Feb. 25, 1953—Most Broadway playgoers who saw the
sunny musical comedy Wonderful Town, which premiered on
this date at the Winter Garden Theatre, had no idea that in actuality, the
lives of its two main characters—young, single sisters out to conquer New York—had
been blighted by tragedy, nor that the production they were watching had been
marked by more than the usual amount of ego-tripping, backstabbing, betrayal and hysteria
present in any collaborative creative production.
But don’t take my word for it—just listen to
director George Abbott, a veteran of
six decades of theater wars, who noted: “There was more hysterical debate, more
acrimony, more tension and more screaming connected with this play than with
any other show I was ever involved with."
The setting of the musical, New York in the Depression,
does not sound like much fun, but Ruth McKenney spun her adventures in the big city into comic gold in the form of
Sister Eileen, a collection of sketches from The New Yorker, in 1938. At that point, success beckoned for both Ruth
and the title character. Two years after the book’s appearance, Eileen had left
the East Coast for Hollywood as an executive assistant to Walt Disney, and Ruth
was awaiting an event that would boost her sales even further: a Broadway
comedy based on the last two chapters of her book, involving life in the
Greenwich Village apartment she shared with her madcap beautiful sister.
Not much seemed to go right for Ruth afterwards:
*Four days before the opening, Eileen’s husband, novelist
Nathanael West (Day of the Locusts),
a terrible driver, ran a stop sign. The resulting collision killed both him and Eileen. The
comedy premiered as scheduled on Broadway, but Ruth understandably was in no
mood to attend.
*Ruth and her husband, Richard Bransten (professional name: George Minton), both Communists,
were driven out of the party--though they still had to endure the blacklisting of the McCarthy Era.
*On Ruth’s 44th birthday in 1955, Richard
*Ruth died in 1972 at age 60, with 10 books to her
credit but none as successful as My Sister
(For a fine description of the life of Ruth, see Scott Johnson's Powerline blog post here.)
The 1940 comedy, by Jerome Chodorov and Joseph Fields (brother of famed lyricist Dorothy Fields), became a big hit, then
was adapted into a film two years later starring Rosalind Russell. In 1950,
Chodorov and Fields approached Abbott about adapting the work into a musical,
with Russell again in the role of the sharp-witted older sister of a bombshell.
Despite initial misgivings, Abbott’s initial resistance was worn down, much to
his later regret.
The two men called on to create the score, composer Leroy
Anderson and lyricist Arnold Horwitt, worked slowly, and
what they had in hand didn’t please Russell or Abbott. With the start of
rehearsals looming, Betty Comden and Adolph Green—a team known for working fast, and under tough taskmasters, at
that (they had survived Gene Kelly in Singin’
in the Rain)—were called in. Comden and Green overcame the rather
half-hearted resistance of their friend, Leonard Bernstein, to handle the music while they worked on the lyrics.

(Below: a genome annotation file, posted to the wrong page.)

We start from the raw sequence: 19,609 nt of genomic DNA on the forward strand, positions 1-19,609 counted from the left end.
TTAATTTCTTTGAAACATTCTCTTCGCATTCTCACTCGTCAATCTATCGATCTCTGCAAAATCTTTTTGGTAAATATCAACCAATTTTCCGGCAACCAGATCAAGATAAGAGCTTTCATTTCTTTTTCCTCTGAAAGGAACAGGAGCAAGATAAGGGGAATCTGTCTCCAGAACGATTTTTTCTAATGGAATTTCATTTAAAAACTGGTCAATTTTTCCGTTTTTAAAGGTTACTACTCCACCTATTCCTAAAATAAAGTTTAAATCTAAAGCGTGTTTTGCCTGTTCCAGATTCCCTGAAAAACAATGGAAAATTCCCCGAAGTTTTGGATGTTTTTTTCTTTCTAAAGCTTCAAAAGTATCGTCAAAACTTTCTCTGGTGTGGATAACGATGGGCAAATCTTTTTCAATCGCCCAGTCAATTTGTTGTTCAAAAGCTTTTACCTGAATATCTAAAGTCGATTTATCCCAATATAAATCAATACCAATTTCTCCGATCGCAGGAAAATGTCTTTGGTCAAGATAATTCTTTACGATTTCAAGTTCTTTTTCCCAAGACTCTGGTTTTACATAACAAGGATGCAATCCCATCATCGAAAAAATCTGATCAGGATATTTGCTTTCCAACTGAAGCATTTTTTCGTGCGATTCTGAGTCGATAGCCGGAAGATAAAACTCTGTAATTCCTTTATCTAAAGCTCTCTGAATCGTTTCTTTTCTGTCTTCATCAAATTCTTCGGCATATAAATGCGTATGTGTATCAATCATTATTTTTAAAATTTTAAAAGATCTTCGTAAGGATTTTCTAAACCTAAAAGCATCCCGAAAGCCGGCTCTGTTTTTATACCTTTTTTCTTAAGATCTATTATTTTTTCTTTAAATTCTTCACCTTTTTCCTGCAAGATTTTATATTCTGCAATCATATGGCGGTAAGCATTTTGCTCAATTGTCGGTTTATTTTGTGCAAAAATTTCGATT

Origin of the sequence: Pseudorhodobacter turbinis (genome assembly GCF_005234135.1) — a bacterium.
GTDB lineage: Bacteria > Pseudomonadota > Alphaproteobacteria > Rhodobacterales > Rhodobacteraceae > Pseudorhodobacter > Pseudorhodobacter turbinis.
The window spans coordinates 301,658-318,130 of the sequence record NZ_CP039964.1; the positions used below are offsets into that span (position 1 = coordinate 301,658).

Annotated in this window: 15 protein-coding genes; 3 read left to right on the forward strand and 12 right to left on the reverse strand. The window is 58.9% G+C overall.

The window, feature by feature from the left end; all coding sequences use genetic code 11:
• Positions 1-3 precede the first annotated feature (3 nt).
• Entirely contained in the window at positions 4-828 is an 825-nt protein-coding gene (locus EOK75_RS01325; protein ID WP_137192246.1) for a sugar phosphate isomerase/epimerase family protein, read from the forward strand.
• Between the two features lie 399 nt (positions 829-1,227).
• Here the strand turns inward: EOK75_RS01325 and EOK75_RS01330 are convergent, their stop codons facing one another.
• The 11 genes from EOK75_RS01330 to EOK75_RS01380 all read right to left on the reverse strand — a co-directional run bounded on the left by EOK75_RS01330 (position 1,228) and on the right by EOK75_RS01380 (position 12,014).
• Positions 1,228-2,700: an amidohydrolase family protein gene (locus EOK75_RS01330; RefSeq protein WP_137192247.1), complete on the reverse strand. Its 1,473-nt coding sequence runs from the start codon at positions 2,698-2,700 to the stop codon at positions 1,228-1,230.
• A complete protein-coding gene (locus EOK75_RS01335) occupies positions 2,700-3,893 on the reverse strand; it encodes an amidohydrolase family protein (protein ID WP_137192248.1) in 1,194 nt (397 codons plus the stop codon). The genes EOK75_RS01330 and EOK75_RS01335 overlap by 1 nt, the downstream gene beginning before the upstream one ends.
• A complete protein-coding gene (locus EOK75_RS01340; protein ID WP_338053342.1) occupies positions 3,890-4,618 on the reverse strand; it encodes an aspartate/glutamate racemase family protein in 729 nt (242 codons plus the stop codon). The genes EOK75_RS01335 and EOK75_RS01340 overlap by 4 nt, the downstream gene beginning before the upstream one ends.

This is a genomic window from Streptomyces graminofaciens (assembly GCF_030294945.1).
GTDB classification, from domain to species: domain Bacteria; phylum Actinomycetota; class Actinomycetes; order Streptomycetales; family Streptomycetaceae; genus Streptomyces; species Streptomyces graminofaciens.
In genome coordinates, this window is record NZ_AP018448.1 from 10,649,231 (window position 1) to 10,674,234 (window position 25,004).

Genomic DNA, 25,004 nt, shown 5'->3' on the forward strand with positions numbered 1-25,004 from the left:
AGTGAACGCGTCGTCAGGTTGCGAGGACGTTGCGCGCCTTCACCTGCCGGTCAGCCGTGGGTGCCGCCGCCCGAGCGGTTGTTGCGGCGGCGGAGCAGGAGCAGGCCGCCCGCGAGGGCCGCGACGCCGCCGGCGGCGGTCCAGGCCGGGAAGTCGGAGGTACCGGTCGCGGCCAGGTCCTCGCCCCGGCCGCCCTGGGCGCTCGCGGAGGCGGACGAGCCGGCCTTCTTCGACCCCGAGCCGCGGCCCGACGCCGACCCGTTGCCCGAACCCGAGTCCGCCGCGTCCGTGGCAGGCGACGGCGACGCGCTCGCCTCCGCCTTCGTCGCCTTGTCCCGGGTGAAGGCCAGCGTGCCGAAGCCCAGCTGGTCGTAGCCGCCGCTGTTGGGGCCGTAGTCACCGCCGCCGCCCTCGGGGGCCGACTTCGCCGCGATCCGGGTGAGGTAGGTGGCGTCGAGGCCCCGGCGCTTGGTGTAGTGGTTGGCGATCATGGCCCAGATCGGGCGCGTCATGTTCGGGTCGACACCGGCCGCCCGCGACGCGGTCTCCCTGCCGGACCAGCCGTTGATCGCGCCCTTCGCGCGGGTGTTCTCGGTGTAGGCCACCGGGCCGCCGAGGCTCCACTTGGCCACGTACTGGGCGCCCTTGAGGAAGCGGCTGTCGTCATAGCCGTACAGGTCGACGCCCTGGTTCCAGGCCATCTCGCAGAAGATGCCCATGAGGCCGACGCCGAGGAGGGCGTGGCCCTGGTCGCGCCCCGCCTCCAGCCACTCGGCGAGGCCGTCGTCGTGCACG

True to form, Comden and Green, with help from
Bernstein, whipped several numbers together in only a month. Chodorov and Fields were furious: What had happened
to their warm, rather sentimental material? (The sharply satiric songs that
were Comden and Green’s stock in trade may have also reminded them a bit too
much of the most highly praised bits from the 1940 show, widely rumored to have
been concocted by director-playwright George S. Kaufman.) It didn’t help that Jerome
Robbins, the man that Abbott called on to fix lingering problems with the show,
ended up informing on Chodorov as a Communist.
Matters came to a head in the show’s out-of-town New
Haven performances prior to its Broadway opening. Ingenue Edie Adams,
suspecting that she would be scapegoated for the production’s failures, told
the production team that it was impossible to deal with contradictory notes
about her performance from so many different people. Chodorov
and Fields darkly warned that without moving the show back to their original
concept, it faced disaster. Russell, not trained as a singer, stressed out by
the rising tension all around her, lost her voice right after the New Haven
In the end, when the show got to the Winter Garden
Theatre, the frothy atmosphere onstage—typified by the funny song “Ohio” and
the infectious “Conga”—won over critics and audiences. The tensions between the
show’s old and new creative teams were never really smoothed over, but
Wonderful Town won five Tonys (including Best Musical and, for
Russell, Best Actress in a Musical), on its way to 559 performances.
A half-century after its premiere, a revival of Wonderful Town was staged. Like the original
critics and audiences, I, too, was bowled over by the show’s spirit of fun and
wit—testimony to the work of Comden and Green. Yet even in this case, for a
show with such a problematic history, there couldn’t help but be some troubles.
Donna Murphy, taking over Russell’s lead role, proved a dazzling all-purpose
talent—not just acting (Russell’s forte), but also singing and dancing up a
storm. But she had to take so many absences during the show’s nearly
500-performance run that, it is said, her chances for another Tony Award were